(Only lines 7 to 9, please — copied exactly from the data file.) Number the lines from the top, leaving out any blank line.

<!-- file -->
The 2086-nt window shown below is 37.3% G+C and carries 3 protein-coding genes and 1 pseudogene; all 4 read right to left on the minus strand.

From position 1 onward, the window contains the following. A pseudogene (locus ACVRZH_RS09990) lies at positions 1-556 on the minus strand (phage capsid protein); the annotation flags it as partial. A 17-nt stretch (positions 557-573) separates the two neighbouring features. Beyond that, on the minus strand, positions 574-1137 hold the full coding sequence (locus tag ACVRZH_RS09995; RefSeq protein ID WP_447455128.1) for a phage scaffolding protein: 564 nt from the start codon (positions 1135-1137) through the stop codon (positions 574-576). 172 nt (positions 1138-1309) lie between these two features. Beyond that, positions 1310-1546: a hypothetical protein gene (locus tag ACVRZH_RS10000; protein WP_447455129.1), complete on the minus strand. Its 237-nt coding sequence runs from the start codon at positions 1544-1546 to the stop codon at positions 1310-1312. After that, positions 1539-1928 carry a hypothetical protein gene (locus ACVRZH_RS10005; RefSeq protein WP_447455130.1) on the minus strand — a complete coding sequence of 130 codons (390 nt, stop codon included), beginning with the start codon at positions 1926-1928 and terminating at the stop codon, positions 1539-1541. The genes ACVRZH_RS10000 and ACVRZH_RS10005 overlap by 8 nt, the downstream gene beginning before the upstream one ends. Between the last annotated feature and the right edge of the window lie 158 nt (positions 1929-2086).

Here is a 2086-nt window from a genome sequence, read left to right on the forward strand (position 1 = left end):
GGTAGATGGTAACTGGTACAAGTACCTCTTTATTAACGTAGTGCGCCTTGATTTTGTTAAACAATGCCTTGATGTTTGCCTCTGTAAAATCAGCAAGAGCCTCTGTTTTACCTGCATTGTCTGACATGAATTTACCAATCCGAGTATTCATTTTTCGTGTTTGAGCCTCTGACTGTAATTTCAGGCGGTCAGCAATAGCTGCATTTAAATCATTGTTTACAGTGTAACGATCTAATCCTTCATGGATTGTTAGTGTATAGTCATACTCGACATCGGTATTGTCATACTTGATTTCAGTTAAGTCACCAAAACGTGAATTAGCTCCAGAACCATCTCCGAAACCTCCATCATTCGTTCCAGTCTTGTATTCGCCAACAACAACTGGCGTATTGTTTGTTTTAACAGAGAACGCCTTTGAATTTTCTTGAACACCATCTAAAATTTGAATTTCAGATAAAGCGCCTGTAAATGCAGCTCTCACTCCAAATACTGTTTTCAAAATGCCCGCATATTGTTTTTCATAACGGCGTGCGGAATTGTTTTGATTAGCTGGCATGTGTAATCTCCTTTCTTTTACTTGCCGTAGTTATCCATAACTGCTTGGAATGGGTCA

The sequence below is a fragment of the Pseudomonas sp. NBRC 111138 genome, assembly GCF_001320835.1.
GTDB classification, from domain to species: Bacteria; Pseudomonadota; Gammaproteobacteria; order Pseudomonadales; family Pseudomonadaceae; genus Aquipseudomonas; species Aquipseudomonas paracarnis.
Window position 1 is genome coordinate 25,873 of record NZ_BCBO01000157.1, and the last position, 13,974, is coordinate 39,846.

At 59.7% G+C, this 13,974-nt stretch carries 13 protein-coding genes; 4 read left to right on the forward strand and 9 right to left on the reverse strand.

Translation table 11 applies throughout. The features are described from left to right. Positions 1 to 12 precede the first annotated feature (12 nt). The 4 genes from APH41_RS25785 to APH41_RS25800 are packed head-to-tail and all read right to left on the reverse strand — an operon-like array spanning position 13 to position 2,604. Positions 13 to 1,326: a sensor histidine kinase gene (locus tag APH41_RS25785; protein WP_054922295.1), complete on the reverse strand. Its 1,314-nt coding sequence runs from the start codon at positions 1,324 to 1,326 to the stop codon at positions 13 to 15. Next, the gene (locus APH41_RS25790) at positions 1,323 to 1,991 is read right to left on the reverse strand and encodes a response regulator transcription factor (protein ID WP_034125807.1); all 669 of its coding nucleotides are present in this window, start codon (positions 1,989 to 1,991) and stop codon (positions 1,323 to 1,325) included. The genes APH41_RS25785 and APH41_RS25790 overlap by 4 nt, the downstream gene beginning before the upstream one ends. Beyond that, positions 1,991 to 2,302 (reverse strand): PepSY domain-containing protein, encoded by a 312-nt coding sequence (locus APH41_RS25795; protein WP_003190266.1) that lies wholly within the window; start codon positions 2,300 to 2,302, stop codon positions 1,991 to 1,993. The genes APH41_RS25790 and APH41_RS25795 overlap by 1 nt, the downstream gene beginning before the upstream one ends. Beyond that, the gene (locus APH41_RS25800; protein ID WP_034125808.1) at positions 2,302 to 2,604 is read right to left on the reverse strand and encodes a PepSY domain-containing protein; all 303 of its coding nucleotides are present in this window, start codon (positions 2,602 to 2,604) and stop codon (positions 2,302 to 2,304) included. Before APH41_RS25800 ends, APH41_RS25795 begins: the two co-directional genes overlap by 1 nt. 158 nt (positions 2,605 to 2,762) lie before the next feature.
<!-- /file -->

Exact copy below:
Window position 1 is genome coordinate 25,873 of record NZ_BCBO01000157.1, and the last position, 13,974, is coordinate 39,846.

At 59.7% G+C, this 13,974-nt stretch carries 13 protein-coding genes; 4 read left to right on the forward strand and 9 right to left on the reverse strand.

Translation table 11 applies throughout. The features are described from left to right. Positions 1 to 12 precede the first annotated feature (12 nt). The 4 genes from APH41_RS25785 to APH41_RS25800 are packed head-to-tail and all read right to left on the reverse strand — an operon-like array spanning position 13 to position 2,604. Positions 13 to 1,326: a sensor histidine kinase gene (locus tag APH41_RS25785; protein WP_054922295.1), complete on the reverse strand. Its 1,314-nt coding sequence runs from the start codon at positions 1,324 to 1,326 to the stop codon at positions 13 to 15. Next, the gene (locus APH41_RS25790) at positions 1,323 to 1,991 is read right to left on the reverse strand and encodes a response regulator transcription factor (protein ID WP_034125807.1); all 669 of its coding nucleotides are present in this window, start codon (positions 1,989 to 1,991) and stop codon (positions 1,323 to 1,325) included. The genes APH41_RS25785 and APH41_RS25790 overlap by 4 nt, the downstream gene beginning before the upstream one ends. Beyond that, positions 1,991 to 2,302 (reverse strand): PepSY domain-containing protein, encoded by a 312-nt coding sequence (locus APH41_RS25795; protein WP_003190266.1) that lies wholly within the window; start codon positions 2,300 to 2,302, stop codon positions 1,991 to 1,993. The genes APH41_RS25790 and APH41_RS25795 overlap by 1 nt, the downstream gene beginning before the upstream one ends. Beyond that, the gene (locus APH41_RS25800; protein ID WP_034125808.1) at positions 2,302 to 2,604 is read right to left on the reverse strand and encodes a PepSY domain-containing protein; all 303 of its coding nucleotides are present in this window, start codon (positions 2,602 to 2,604) and stop codon (positions 2,302 to 2,304) included. Before APH41_RS25800 ends, APH41_RS25795 begins: the two co-directional genes overlap by 1 nt. 158 nt (positions 2,605 to 2,762) lie before the next feature.